I'm not sure exactly when my love affair with barns began, but there is likely a link in my roots as a kid who grew up in the industrial haze that once wafted over Detroit. While hardly someone who lived a deprived life, denied the chance to see rural landscapes, my childhood experiences in the country were nonetheless limited.
I have occasion to drive through farmlands in southern Michigan several times a week, and there is quite a variety of architectural styles in the barns I pass driving along the backroads of Monroe County. Quite a few follow the structural and aesthetic schemes of the barn near Ida in the above photograph.
One of my favorite types of barns is sort of an anti-style, the graying, weathered building that seems to possess just a few more years of useful working life. These barns typically have quite a few missing planks, and support a great deal of ancillary wildlife, like bats, owls, and mice.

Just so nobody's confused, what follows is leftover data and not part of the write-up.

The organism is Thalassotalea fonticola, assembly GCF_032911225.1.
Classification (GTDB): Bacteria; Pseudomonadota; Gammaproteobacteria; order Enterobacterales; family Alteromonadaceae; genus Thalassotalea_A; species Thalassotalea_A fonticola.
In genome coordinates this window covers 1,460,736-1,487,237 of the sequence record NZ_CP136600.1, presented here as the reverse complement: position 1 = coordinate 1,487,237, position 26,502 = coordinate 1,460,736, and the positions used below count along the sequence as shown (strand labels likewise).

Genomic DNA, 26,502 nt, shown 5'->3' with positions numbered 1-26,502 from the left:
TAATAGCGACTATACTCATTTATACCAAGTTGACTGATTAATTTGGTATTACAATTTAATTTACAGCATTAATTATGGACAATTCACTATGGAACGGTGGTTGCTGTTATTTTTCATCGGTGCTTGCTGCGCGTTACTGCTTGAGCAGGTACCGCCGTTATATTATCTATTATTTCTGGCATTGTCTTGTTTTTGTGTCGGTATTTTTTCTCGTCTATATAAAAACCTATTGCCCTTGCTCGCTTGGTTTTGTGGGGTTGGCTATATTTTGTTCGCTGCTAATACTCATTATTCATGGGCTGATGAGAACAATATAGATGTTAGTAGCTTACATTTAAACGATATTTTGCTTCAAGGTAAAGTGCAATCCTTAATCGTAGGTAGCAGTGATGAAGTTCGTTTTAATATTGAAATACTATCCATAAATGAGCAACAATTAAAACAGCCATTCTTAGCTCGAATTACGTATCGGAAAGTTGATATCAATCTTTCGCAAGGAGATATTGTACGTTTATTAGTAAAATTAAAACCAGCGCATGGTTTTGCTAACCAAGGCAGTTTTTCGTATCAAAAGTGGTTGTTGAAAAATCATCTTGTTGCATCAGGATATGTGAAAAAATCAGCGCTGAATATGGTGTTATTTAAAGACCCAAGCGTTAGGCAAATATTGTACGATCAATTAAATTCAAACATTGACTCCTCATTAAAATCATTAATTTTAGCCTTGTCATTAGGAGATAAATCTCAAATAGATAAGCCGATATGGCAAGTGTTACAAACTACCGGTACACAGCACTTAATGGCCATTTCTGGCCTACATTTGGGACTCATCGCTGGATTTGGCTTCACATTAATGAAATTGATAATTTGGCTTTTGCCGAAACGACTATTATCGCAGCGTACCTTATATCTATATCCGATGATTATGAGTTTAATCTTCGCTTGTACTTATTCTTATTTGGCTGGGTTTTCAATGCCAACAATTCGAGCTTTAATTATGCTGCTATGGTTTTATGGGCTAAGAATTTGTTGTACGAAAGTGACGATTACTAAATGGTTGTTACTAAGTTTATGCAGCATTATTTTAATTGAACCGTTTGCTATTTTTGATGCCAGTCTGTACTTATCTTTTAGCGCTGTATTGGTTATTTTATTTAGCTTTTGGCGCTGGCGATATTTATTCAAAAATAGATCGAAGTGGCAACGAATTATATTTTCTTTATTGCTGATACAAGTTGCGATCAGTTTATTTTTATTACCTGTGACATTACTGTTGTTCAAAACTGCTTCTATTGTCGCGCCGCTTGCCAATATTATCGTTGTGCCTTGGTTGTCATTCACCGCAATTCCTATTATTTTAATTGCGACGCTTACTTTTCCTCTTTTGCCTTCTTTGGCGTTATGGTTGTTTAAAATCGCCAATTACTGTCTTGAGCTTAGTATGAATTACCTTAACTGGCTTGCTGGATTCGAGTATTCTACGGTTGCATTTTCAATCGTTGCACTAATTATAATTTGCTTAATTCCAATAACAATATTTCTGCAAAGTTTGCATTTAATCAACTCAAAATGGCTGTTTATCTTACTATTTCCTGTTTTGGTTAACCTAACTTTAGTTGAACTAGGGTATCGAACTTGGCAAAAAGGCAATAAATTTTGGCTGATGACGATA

I also secretly admire the folks who simply build a new barn next to the decaying timbers of a worn-out barn. The skeletal remains of dead barns stand as agricultural artifacts of a bygone era, and if I ever purchased a farm with such an edifice, I would leave it be, like a pastoral museum piece.
Part of the attraction I feel toward barns is due to the almost insolent countenance they present to the fiercest weather. If barns could speak, I suspect that they would sound like Charlton Heston or Clint Eastwood, scrunched up faces that would sneer at an oncoming storm: "Bring it on, windbag - even if you manage to blow me down, I'll be rebuilt in the same spot six weeks later."
Just don't ask me to paint a barn. The thought of covering 10,000 square feet or more of barn with a fresh coat of paint sounds like a job to contract out.